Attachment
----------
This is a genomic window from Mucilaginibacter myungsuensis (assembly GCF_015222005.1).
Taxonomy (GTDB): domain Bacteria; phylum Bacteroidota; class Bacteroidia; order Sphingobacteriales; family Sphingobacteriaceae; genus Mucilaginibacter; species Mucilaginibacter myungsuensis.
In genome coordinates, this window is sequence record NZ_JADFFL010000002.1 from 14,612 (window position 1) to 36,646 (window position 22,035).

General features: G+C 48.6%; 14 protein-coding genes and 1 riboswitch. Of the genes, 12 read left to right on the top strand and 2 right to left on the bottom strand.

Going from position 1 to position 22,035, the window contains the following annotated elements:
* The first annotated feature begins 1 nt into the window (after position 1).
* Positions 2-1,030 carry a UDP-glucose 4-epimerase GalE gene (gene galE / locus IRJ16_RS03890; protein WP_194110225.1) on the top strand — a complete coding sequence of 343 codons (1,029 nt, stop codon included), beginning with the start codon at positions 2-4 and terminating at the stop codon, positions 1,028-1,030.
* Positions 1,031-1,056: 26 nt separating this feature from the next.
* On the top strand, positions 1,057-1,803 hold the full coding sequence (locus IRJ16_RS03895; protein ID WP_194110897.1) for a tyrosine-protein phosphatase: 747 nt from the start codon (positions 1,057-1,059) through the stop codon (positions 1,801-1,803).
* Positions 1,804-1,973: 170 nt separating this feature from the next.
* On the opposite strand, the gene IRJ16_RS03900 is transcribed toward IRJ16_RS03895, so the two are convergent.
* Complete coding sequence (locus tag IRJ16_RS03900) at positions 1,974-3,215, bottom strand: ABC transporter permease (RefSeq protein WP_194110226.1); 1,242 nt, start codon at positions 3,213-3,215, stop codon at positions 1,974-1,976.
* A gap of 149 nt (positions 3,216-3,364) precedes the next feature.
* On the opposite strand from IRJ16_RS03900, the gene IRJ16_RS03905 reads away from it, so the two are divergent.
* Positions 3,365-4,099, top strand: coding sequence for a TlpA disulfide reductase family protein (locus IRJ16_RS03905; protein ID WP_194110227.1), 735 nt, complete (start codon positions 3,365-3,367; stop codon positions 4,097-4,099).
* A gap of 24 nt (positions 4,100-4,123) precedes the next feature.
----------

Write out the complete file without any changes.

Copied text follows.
This is a genomic window from Mucilaginibacter myungsuensis (assembly GCF_015222005.1).
Taxonomy (GTDB): domain Bacteria; phylum Bacteroidota; class Bacteroidia; order Sphingobacteriales; family Sphingobacteriaceae; genus Mucilaginibacter; species Mucilaginibacter myungsuensis.
In genome coordinates, this window is sequence record NZ_JADFFL010000002.1 from 14,612 (window position 1) to 36,646 (window position 22,035).

General features: G+C 48.6%; 14 protein-coding genes and 1 riboswitch. Of the genes, 12 read left to right on the top strand and 2 right to left on the bottom strand.

Going from position 1 to position 22,035, the window contains the following annotated elements:
* The first annotated feature begins 1 nt into the window (after position 1).
* Positions 2-1,030 carry a UDP-glucose 4-epimerase GalE gene (gene galE / locus IRJ16_RS03890; protein WP_194110225.1) on the top strand — a complete coding sequence of 343 codons (1,029 nt, stop codon included), beginning with the start codon at positions 2-4 and terminating at the stop codon, positions 1,028-1,030.
* Positions 1,031-1,056: 26 nt separating this feature from the next.
* On the top strand, positions 1,057-1,803 hold the full coding sequence (locus IRJ16_RS03895; protein ID WP_194110897.1) for a tyrosine-protein phosphatase: 747 nt from the start codon (positions 1,057-1,059) through the stop codon (positions 1,801-1,803).
* Positions 1,804-1,973: 170 nt separating this feature from the next.
* On the opposite strand, the gene IRJ16_RS03900 is transcribed toward IRJ16_RS03895, so the two are convergent.
* Complete coding sequence (locus tag IRJ16_RS03900) at positions 1,974-3,215, bottom strand: ABC transporter permease (RefSeq protein WP_194110226.1); 1,242 nt, start codon at positions 3,213-3,215, stop codon at positions 1,974-1,976.
* A gap of 149 nt (positions 3,216-3,364) precedes the next feature.
* On the opposite strand from IRJ16_RS03900, the gene IRJ16_RS03905 reads away from it, so the two are divergent.
* Positions 3,365-4,099, top strand: coding sequence for a TlpA disulfide reductase family protein (locus IRJ16_RS03905; protein ID WP_194110227.1), 735 nt, complete (start codon positions 3,365-3,367; stop codon positions 4,097-4,099).
* A gap of 24 nt (positions 4,100-4,123) precedes the next feature.